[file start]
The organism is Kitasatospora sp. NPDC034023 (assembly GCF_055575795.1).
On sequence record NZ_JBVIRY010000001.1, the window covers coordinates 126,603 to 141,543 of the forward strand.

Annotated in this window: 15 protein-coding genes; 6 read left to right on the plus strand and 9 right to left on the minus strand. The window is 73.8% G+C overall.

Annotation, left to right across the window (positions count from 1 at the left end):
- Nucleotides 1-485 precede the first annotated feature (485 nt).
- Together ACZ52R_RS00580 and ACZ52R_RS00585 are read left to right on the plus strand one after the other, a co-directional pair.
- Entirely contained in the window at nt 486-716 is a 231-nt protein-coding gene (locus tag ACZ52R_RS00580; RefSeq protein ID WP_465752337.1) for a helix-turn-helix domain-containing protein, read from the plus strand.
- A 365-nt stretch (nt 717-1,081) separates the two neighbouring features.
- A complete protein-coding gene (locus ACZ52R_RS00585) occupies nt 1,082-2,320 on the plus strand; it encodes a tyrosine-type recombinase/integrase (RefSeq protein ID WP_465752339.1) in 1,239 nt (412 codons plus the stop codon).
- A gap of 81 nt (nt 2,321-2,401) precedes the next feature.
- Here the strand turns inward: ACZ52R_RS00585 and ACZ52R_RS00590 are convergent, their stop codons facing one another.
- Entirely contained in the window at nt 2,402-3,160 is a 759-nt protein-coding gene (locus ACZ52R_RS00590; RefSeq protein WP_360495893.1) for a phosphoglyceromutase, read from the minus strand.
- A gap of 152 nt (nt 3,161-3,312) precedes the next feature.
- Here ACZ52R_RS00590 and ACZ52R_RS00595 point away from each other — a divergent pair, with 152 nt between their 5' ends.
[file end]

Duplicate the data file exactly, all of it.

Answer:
The organism is Kitasatospora sp. NPDC034023 (assembly GCF_055575795.1).
On sequence record NZ_JBVIRY010000001.1, the window covers coordinates 126,603 to 141,543 of the forward strand.

Annotated in this window: 15 protein-coding genes; 6 read left to right on the plus strand and 9 right to left on the minus strand. The window is 73.8% G+C overall.

Annotation, left to right across the window (positions count from 1 at the left end):
- Nucleotides 1-485 precede the first annotated feature (485 nt).
- Together ACZ52R_RS00580 and ACZ52R_RS00585 are read left to right on the plus strand one after the other, a co-directional pair.
- Entirely contained in the window at nt 486-716 is a 231-nt protein-coding gene (locus tag ACZ52R_RS00580; RefSeq protein ID WP_465752337.1) for a helix-turn-helix domain-containing protein, read from the plus strand.
- A 365-nt stretch (nt 717-1,081) separates the two neighbouring features.
- A complete protein-coding gene (locus ACZ52R_RS00585) occupies nt 1,082-2,320 on the plus strand; it encodes a tyrosine-type recombinase/integrase (RefSeq protein ID WP_465752339.1) in 1,239 nt (412 codons plus the stop codon).
- A gap of 81 nt (nt 2,321-2,401) precedes the next feature.
- Here the strand turns inward: ACZ52R_RS00585 and ACZ52R_RS00590 are convergent, their stop codons facing one another.
- Entirely contained in the window at nt 2,402-3,160 is a 759-nt protein-coding gene (locus ACZ52R_RS00590; RefSeq protein WP_360495893.1) for a phosphoglyceromutase, read from the minus strand.
- A gap of 152 nt (nt 3,161-3,312) precedes the next feature.
- Here ACZ52R_RS00590 and ACZ52R_RS00595 point away from each other — a divergent pair, with 152 nt between their 5' ends.